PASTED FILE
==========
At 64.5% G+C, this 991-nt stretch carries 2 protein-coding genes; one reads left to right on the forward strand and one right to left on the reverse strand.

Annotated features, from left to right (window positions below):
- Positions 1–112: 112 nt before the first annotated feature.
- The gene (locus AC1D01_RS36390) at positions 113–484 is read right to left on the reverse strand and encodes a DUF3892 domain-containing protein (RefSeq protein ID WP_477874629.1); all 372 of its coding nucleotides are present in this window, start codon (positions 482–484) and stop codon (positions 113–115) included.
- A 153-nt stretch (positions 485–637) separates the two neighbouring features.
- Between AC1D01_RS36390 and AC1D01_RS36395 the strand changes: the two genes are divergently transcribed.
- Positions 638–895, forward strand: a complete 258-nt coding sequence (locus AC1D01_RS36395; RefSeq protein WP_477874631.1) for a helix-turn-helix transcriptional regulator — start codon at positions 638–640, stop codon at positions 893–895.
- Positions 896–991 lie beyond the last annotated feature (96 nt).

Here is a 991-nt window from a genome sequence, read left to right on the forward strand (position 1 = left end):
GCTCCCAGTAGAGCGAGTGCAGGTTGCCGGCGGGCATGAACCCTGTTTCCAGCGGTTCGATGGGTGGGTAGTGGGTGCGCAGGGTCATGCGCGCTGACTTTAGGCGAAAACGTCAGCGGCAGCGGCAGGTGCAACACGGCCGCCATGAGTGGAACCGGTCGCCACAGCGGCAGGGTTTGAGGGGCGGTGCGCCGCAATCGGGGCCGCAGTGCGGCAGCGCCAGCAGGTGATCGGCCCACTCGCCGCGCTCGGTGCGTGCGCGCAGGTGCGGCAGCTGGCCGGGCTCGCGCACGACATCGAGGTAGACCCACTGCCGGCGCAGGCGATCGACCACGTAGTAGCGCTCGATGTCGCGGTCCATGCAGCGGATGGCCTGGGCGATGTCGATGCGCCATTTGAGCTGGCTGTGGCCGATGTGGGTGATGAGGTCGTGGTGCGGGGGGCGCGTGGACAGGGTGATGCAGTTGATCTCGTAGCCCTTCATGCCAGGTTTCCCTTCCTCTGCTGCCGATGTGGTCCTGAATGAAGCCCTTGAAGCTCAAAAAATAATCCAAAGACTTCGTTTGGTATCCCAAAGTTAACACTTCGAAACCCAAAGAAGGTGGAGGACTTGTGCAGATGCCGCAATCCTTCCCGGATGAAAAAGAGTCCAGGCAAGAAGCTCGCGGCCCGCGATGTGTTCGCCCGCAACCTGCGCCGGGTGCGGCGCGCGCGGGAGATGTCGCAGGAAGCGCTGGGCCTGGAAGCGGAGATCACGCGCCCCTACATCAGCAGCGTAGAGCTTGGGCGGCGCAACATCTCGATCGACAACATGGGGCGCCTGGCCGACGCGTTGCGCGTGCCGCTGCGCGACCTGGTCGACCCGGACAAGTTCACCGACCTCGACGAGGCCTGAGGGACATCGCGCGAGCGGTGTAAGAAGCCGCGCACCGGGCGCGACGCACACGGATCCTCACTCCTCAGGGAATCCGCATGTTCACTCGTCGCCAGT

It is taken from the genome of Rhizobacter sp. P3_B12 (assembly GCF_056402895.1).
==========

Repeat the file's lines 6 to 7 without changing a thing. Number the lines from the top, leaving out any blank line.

- Between AC1D01_RS36390 and AC1D01_RS36395 the strand changes: the two genes are divergently transcribed.
- Positions 638–895, forward strand: a complete 258-nt coding sequence (locus AC1D01_RS36395; RefSeq protein WP_477874631.1) for a helix-turn-helix transcriptional regulator — start codon at positions 638–640, stop codon at positions 893–895.